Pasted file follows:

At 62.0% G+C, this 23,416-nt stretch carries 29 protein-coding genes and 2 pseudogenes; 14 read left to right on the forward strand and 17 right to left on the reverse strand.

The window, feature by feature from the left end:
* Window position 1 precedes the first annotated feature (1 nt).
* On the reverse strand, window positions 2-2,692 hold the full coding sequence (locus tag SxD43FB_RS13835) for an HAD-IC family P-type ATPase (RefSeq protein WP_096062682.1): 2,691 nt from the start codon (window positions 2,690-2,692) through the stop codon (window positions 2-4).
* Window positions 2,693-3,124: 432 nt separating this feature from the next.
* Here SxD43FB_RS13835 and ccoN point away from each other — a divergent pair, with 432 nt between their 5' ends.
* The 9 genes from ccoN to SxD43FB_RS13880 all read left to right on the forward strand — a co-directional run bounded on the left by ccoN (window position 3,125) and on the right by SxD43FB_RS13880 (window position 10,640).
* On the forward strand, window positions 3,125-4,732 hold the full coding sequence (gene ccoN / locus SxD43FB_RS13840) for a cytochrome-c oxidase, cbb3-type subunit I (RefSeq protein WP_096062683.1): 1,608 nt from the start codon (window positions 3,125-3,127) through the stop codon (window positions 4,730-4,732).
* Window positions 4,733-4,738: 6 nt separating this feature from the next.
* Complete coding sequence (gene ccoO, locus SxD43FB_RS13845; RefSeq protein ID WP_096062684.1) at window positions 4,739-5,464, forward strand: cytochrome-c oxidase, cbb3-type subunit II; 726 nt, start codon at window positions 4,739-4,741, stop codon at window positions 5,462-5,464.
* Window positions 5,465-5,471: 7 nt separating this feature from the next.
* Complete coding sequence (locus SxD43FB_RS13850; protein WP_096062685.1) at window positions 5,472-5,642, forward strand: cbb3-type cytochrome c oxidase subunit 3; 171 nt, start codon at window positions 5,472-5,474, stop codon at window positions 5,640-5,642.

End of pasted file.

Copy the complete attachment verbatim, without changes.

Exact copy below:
At 62.0% G+C, this 23,416-nt stretch carries 29 protein-coding genes and 2 pseudogenes; 14 read left to right on the forward strand and 17 right to left on the reverse strand.

The window, feature by feature from the left end:
* Window position 1 precedes the first annotated feature (1 nt).
* On the reverse strand, window positions 2-2,692 hold the full coding sequence (locus tag SxD43FB_RS13835) for an HAD-IC family P-type ATPase (RefSeq protein WP_096062682.1): 2,691 nt from the start codon (window positions 2,690-2,692) through the stop codon (window positions 2-4).
* Window positions 2,693-3,124: 432 nt separating this feature from the next.
* Here SxD43FB_RS13835 and ccoN point away from each other — a divergent pair, with 432 nt between their 5' ends.
* The 9 genes from ccoN to SxD43FB_RS13880 all read left to right on the forward strand — a co-directional run bounded on the left by ccoN (window position 3,125) and on the right by SxD43FB_RS13880 (window position 10,640).
* On the forward strand, window positions 3,125-4,732 hold the full coding sequence (gene ccoN / locus SxD43FB_RS13840) for a cytochrome-c oxidase, cbb3-type subunit I (RefSeq protein WP_096062683.1): 1,608 nt from the start codon (window positions 3,125-3,127) through the stop codon (window positions 4,730-4,732).
* Window positions 4,733-4,738: 6 nt separating this feature from the next.
* Complete coding sequence (gene ccoO, locus SxD43FB_RS13845; RefSeq protein ID WP_096062684.1) at window positions 4,739-5,464, forward strand: cytochrome-c oxidase, cbb3-type subunit II; 726 nt, start codon at window positions 4,739-4,741, stop codon at window positions 5,462-5,464.
* Window positions 5,465-5,471: 7 nt separating this feature from the next.
* Complete coding sequence (locus SxD43FB_RS13850; protein WP_096062685.1) at window positions 5,472-5,642, forward strand: cbb3-type cytochrome c oxidase subunit 3; 171 nt, start codon at window positions 5,472-5,474, stop codon at window positions 5,640-5,642.